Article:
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In Shakespeare’s words, “There is nothing either good or bad, but thinking makes it so.”
It was a thought that first created the cellular telephone, made airplanes and created this ink. But it was the thinking of the Creator who designed a man like the late Chuck Cooper.
Cooper, a Pittsburgh native who attended Westinghouse High School, attended West Virginia State prior to enrolling at Duquesne University following World War II. While at Duquesne, Cooper captained the 1949-50 squad to a No. 6 national ranking on his way to earning All-American honors.
“He was such a great player, so athletic and so smooth that we called him Silk,” said John “Long-John” Barry, who was a teammate of Cooper’s and is also in the Duquesne Basketball Hall of Fame. “His roommate was Ed Dohler and he had nothing but great things to say about Chuck. What a gentleman.”
Duquesne defeated Savannah State, 58-44, in the inaugural Chuck Cooper Classic Dec. 5 at the A.J. Palumbo Center.
The one-day tournament, presented by PNC Bank, was designed to honor the legacy of former Duquesne star Chuck “Tarzan” Cooper, the first Black player drafted by an NBA team.
The racial climate in America was a lot different in the late ’40s than it is today, but Cooper and Duquesne University would not be denied.
“We went on the road to play Kentucky and Chuck Cooper and our trainer Blue Jackson had to stay at another hotel and they could not eat with the team,” said Barry. “Then Chuck went out and to this day played the best game ever by a Black player against Kentucky.”
In 1950, Cooper became the first African-American drafted into the NBA when the Boston Celtics selected him in the second round. Earl Lloyd, a ninth-round pick of the Washington Capitols in 1950, attended the game on Saturday.
“The owner of the Celtics, Walter Brown, said I don’t care what color he is. I don’t give a damn if he’s striped or plaid or polka-dot, Boston’s going to take Charles Cooper of Duquesne,” said “Cooper’s son, Chuck III, who played basketball at Schenley High School, CCAC and the Connie Hawkins Summer Basketball League. “Earl Lloyd always said that if Boston didn’t draft my dad that Washington would never have drafted him.”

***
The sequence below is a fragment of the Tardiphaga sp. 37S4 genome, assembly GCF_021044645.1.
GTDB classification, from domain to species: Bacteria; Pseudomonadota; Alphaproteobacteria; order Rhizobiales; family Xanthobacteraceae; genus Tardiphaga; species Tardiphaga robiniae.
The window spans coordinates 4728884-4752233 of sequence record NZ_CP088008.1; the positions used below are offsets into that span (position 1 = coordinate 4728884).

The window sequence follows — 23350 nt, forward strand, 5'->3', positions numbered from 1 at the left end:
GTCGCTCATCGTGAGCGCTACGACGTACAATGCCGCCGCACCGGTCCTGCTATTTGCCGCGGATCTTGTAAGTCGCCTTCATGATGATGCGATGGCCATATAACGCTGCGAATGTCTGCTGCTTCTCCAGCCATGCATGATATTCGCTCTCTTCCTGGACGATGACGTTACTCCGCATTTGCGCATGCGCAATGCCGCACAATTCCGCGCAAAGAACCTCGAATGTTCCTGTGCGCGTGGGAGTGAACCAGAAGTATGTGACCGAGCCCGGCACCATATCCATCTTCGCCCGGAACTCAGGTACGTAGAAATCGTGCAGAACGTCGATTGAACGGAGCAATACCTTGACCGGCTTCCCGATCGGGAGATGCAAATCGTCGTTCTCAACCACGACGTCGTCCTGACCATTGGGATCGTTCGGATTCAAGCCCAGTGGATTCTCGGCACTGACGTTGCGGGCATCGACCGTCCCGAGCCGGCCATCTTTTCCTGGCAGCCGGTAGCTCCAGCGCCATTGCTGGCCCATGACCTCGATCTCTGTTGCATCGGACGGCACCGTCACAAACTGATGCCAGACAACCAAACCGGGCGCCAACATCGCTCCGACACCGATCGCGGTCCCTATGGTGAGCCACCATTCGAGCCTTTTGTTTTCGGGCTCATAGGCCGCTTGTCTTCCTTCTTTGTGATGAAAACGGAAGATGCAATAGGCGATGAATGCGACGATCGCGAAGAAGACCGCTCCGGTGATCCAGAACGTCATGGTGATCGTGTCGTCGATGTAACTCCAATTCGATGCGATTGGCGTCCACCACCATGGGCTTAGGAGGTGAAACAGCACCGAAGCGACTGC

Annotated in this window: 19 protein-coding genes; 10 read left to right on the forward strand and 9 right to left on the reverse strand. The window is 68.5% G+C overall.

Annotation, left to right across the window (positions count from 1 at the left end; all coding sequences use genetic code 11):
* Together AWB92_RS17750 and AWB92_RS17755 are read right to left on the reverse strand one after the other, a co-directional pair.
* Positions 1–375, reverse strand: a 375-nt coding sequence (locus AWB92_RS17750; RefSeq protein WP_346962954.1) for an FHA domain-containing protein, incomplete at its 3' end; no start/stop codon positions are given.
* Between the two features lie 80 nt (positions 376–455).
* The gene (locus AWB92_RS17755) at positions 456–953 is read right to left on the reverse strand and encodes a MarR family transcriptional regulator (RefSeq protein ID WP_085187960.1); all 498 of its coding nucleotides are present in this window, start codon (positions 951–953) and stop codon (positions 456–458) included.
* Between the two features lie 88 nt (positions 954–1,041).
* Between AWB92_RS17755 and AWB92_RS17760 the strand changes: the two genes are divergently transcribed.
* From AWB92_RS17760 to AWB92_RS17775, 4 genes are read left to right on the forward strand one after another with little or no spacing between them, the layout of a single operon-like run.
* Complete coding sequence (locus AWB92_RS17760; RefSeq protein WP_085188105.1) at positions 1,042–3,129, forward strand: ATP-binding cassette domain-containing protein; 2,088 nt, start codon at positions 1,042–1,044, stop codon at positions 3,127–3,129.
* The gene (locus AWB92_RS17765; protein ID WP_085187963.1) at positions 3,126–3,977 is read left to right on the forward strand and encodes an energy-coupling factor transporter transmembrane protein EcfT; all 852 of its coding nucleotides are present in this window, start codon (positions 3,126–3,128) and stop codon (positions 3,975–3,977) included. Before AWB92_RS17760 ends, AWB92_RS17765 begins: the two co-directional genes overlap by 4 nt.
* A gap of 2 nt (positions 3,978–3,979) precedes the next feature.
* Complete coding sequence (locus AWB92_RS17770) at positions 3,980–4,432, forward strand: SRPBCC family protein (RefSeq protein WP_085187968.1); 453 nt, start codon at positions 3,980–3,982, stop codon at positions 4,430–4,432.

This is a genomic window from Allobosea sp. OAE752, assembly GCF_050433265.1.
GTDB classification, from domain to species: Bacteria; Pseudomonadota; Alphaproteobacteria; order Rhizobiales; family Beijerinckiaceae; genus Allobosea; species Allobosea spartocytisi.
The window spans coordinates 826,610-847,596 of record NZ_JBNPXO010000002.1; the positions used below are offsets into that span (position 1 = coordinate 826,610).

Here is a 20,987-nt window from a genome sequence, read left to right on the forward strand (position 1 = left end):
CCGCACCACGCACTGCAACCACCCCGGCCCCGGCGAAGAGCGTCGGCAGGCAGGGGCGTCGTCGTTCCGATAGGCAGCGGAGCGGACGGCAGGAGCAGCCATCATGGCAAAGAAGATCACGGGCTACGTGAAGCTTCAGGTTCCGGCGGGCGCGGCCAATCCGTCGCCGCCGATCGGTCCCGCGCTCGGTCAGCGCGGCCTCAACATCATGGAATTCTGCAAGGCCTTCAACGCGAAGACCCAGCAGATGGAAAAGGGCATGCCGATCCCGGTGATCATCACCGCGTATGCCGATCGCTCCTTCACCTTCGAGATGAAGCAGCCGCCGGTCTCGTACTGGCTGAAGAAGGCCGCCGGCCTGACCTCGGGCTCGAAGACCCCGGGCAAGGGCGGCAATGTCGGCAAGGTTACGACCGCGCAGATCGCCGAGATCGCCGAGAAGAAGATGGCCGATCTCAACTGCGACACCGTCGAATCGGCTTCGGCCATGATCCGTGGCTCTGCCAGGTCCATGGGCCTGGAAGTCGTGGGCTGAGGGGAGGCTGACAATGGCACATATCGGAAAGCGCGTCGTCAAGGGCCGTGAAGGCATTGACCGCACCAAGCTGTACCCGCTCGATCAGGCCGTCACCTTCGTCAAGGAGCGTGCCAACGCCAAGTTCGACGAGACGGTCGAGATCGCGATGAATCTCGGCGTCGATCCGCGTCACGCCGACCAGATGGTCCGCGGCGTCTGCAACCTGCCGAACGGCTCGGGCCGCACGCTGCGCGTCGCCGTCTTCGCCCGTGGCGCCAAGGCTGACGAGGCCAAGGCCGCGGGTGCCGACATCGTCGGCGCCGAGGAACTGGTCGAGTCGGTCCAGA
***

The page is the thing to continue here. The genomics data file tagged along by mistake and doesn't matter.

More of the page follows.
How did coach Red Auerbach and his star guard Bob Cousy feel about traveling with a Black player?
“My dad and Bob Cousy were very good friends,” said Cooper III. “My dad loved music and would take Cousy to a lot of jazz clubs and concerts. Bob Cousy always said that race was not an issue winning was.”
Cooper’s six-year NBA career was cut short after he injured his back in a car accident. It was now time for him to get on with his life’s work.
He was named head of the city’s parks and recreation department in 1970, becoming Pittsburgh’s first Black department director. Later, he moved into an urban affairs post at Pittsburgh National Bank, where he spearheaded development and affirmative action programs.
“I played football, basketball and tennis at Tarentum High School in New Kensington,” said Joe Guyaux, president of PNC Financial Services. “A player that we all looked up to was Valley High School’s star quarterback Willie Thrower, who was the NFL’s first Black quarterback. Our community is very proud of both Willie and Chuck.
“We have a lot of ties. Chuck Cooper played at Duquesne and worked for PNC Bank and I served on the board at Duquesne for 11 years. A lot of the affirmative action policies that Chuck spearheaded we are still using today.”
Cooper died Feb. 5, 1984 and when a special video presentation and tribute to his ground-breaking achievements was played at half time there was not a dry eye in the place.
“Silk” Cooper was a champion on the court. A champion for diversity in the workplace. A champion dad, husband and as a war veteran he is and will always be a champion for our country.
Why do the good die young?
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